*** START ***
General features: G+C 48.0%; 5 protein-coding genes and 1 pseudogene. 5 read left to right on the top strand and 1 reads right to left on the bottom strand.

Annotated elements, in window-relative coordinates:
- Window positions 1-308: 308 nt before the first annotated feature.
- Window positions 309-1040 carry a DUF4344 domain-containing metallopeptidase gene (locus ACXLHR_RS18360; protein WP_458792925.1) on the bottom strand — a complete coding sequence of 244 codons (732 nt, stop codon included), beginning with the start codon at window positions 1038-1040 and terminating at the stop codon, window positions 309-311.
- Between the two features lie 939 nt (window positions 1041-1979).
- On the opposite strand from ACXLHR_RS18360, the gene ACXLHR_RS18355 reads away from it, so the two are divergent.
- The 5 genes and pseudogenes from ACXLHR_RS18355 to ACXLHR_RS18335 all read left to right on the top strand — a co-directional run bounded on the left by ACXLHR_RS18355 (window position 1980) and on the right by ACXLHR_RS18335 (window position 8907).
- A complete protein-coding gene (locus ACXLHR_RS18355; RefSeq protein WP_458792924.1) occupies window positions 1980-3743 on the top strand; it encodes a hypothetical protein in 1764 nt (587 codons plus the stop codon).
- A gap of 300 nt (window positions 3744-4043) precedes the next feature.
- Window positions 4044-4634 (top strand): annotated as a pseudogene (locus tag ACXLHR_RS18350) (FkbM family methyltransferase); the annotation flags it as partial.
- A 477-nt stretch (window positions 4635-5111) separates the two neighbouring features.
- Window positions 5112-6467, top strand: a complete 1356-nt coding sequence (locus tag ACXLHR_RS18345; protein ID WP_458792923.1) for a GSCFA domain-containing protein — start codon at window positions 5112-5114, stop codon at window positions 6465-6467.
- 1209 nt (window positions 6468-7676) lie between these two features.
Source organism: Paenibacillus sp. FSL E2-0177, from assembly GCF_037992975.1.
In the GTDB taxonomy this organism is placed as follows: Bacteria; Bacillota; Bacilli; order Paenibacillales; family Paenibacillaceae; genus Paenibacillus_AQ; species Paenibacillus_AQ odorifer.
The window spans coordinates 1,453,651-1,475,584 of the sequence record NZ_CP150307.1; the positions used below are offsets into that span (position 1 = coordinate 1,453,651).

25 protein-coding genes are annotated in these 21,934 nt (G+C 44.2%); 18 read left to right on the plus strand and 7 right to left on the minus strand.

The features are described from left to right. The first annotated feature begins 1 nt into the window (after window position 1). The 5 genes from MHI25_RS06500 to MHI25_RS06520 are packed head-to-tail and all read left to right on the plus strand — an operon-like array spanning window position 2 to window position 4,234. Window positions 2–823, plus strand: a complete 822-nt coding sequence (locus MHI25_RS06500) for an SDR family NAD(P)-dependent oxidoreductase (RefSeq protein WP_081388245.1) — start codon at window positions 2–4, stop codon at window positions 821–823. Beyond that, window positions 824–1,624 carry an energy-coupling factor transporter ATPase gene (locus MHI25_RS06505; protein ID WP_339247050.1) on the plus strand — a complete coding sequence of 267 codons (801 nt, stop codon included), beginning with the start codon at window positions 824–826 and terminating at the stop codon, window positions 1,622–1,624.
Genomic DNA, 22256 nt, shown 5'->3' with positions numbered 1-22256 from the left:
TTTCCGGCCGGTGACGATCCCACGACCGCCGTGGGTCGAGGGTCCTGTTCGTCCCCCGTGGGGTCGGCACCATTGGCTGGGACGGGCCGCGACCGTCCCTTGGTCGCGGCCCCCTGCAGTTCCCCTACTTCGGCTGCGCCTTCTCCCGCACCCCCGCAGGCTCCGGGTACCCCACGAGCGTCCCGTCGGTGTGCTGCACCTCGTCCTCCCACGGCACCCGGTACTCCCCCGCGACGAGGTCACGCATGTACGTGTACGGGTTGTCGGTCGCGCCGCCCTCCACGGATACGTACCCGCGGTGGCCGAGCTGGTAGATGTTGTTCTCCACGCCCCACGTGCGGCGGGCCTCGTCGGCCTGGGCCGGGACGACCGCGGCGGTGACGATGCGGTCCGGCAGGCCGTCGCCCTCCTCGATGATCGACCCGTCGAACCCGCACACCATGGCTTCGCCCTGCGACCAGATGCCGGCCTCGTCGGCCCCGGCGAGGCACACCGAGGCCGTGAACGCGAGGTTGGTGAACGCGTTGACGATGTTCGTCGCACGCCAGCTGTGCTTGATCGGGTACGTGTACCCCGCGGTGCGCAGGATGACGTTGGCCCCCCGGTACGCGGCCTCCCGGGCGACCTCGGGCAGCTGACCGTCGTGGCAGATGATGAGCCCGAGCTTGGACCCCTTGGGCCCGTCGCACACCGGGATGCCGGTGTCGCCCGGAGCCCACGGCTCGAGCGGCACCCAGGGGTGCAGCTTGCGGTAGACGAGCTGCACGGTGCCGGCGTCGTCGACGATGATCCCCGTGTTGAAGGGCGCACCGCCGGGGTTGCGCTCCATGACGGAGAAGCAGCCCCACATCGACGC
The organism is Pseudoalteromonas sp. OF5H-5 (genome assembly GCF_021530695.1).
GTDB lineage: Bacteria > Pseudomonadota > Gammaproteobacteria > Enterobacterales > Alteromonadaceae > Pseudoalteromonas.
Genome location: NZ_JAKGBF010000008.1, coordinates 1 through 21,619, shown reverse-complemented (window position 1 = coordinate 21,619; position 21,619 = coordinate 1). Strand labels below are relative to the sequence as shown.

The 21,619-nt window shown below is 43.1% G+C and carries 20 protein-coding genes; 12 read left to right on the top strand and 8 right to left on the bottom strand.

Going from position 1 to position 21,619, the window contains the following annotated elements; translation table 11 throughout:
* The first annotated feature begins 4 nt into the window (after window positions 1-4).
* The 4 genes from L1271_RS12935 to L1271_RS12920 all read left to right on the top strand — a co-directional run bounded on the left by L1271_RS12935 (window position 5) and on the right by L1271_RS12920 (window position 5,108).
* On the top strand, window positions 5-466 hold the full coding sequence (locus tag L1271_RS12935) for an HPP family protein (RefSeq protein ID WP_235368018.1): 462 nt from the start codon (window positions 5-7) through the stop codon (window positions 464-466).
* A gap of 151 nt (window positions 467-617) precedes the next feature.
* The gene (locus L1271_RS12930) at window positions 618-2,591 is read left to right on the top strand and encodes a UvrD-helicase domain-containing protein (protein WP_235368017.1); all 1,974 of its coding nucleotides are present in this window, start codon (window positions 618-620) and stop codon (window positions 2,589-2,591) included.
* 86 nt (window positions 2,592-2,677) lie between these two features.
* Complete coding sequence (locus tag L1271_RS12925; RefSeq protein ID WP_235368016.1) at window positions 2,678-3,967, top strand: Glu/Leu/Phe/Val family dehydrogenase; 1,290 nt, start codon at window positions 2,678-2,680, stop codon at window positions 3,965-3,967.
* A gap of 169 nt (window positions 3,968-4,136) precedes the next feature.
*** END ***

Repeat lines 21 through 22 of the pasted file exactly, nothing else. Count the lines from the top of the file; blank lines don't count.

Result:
The organism is Pseudoalteromonas sp. OF5H-5 (genome assembly GCF_021530695.1).
GTDB lineage: Bacteria > Pseudomonadota > Gammaproteobacteria > Enterobacterales > Alteromonadaceae > Pseudoalteromonas.